Learning & Brain: School of Belonging II

David Levine, Ph.D.

Creating a School of Belonging

1. Establish guiding principles
2. Find a common language
3. Listening and Responding
4. Building Conscious Connections with Others
5. Participating in Community

reasons for attending this session: engendering community; connecting parents to the kids of others; tweaking the community’s imprints/private logic/loyal soldiers; creating culture at a new school.

Identify a perceived need: turn it into a parent connection. At High Meadows School, all parents donate 25 hours of time a year, minimum (most donate more). One will design a logo for a program, one will run the bike race, another will spread mulch…

What is your school’s greatest strength?

(Various answers)

Do you have a mission statement?

(all hands)

Do you have a mission statement you could explain to your kid(s)?

(few hands)

Do you have a mission statement that you helped write/create?

(1 hand)

Enjoy / Avoid

List a dozen things you would do all the time, or not at all, if you could.

write | take out garbage
dance | pay bills
play | write comments
hike | give grades
read | tell people “no”
travel | exercise
design | edit
draw | fight
dog | cleaning
choices | commitments/obligations
kayak |
hang with friends |
eating |
coffee! |
being outdoors |

BY and large, we create list of avoidances made of things that are imposed on us rather than ones we accept or choose. We create lists of things that we choose to do as our enjoyment. There are emotional attachments to both. Security and safety attach to the basic goodness of things that we enjoy. Some people will avoid things on the “enjoy” side, but some will enjoy things on the “avoid” side. In a school of belonging, everyone has a choice which expresses itself as a place and space in the community.

Community Questions: Belonging
Have you ever gotten dressed for school and changed your clothes at least once?
Have you ever sworn not to wear some piece of clothing your parents bought?
Have you ever said something like, “this ugly sweater? my grandma bought it.”?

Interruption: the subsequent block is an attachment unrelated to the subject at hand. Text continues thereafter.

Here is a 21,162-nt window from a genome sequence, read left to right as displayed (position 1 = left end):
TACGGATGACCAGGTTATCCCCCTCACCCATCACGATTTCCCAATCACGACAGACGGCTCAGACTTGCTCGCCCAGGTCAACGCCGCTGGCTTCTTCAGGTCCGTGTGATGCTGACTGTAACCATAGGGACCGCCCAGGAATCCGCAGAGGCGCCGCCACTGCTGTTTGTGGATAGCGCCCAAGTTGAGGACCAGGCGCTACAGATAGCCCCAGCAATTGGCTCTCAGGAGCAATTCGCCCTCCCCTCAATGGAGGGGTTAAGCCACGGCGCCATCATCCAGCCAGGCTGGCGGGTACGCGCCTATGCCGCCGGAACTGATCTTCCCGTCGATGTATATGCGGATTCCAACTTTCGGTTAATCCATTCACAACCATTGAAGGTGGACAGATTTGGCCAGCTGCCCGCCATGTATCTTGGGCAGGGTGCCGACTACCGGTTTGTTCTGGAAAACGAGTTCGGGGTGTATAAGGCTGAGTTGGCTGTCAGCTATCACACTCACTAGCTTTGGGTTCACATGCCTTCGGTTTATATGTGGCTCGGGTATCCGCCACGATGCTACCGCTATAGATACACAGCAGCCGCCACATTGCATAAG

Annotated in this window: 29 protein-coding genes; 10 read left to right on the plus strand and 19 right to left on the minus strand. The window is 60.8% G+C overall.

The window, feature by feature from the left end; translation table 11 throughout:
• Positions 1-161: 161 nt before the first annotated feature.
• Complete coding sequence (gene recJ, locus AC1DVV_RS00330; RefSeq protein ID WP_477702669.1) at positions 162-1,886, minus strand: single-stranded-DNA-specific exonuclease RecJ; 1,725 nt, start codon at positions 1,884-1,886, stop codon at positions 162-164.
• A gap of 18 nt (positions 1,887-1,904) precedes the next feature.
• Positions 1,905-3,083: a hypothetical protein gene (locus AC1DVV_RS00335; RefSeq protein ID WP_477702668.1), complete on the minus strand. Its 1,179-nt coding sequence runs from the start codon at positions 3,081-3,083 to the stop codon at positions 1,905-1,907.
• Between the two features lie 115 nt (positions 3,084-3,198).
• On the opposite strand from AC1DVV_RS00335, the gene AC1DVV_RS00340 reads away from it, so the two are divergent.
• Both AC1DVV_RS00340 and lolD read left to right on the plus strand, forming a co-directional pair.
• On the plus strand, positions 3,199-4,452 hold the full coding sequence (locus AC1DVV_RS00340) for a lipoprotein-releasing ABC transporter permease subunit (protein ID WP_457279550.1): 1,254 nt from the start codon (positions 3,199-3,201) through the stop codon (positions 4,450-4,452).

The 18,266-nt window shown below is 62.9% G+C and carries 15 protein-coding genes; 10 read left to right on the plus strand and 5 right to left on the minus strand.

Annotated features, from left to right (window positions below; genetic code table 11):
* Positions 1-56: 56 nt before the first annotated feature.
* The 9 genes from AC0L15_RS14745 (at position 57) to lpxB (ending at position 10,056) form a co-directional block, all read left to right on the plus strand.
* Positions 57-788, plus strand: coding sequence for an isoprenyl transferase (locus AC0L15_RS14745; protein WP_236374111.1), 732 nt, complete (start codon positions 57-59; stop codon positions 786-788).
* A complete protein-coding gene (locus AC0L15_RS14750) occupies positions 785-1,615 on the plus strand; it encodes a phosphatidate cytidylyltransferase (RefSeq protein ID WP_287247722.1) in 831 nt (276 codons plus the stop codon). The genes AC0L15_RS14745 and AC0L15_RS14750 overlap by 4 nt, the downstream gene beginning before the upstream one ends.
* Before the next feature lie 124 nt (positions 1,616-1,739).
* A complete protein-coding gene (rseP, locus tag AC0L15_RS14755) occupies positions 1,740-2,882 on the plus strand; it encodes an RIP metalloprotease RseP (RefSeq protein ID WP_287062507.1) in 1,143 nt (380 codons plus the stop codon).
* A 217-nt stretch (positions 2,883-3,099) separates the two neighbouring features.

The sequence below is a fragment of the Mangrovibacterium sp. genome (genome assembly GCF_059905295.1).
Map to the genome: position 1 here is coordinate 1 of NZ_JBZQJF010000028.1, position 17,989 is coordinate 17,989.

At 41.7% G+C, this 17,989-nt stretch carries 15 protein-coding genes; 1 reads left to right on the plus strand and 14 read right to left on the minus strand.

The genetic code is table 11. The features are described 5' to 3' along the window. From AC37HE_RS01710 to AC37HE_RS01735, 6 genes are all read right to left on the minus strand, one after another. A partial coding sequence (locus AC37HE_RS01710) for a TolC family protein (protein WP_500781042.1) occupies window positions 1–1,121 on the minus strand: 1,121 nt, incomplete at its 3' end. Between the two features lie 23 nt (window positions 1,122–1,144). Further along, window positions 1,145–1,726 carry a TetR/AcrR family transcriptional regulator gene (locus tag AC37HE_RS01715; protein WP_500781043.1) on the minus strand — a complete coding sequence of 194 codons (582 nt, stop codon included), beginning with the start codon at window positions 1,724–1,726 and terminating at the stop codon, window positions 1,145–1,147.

Have you ever nodded your head at your teacher in order to avoid getting called on?
Have you ever talked about a film with your friends even though you hadn’t seen it?

All of these are questions of belonging.

Community Issue: Power. Kids need self-competence. Not confidence, not self-esteem. A chance to be in control, in a place of leadership either of self or others.

Freedom: independence , interdependence

Fun: you should be able to walk into a classroom and feel like these are your people. When you have a need that is unmet, you tend to act out with behavior. Your behavior is specifically directed at getting your need met, over and above all else. A student perception of the learning environment has a direct relationship to the success of the learning expected to do.

Honor is the capacity to confer respect to another individual — Angeles Arrien
Or consider: Honor the relationship before the task.

Example of not emotionally-safe environment:
teacher to student: “are you going to act stupid again today?”
other student: “he always acts stupid.”
all other students: (Laughter)
first student: (shrug and “ha”)
Levine to principal: “I’m not here for this, but I overheard this exchange.”
Principal to Levine: “Oh, I know who that is.”

Another example:
School board at public school announces in August that the school day will be ten minutes longer in the morning and afternoon after no public comment, as a vindictive action against the union with whom the board just settled a contract in August.

1. Establish guiding principles.

Create a set of emotionally-safe guidelines.

2. Find a common language

create a word-hoard that everyone understands what you mean.

3. Listen and respond
This is a 3-stage process. a) open-ended, b) clarify and summarize what’s been said; c) Reflect the feelings back to the speaker. Open ended questions begin with who/what/when/where/how NOT Why. Why demands reasons, not circumstances.

4. Build conscious connections with others
Teach your students how to work with substitute teachers. Work with partners for a long period of time. Work in pairs. Learn to work with a partner. Build in the question “any questions or comments?” Offer time for them to develop a sense of belonging or partnership.

5. Participate in Community.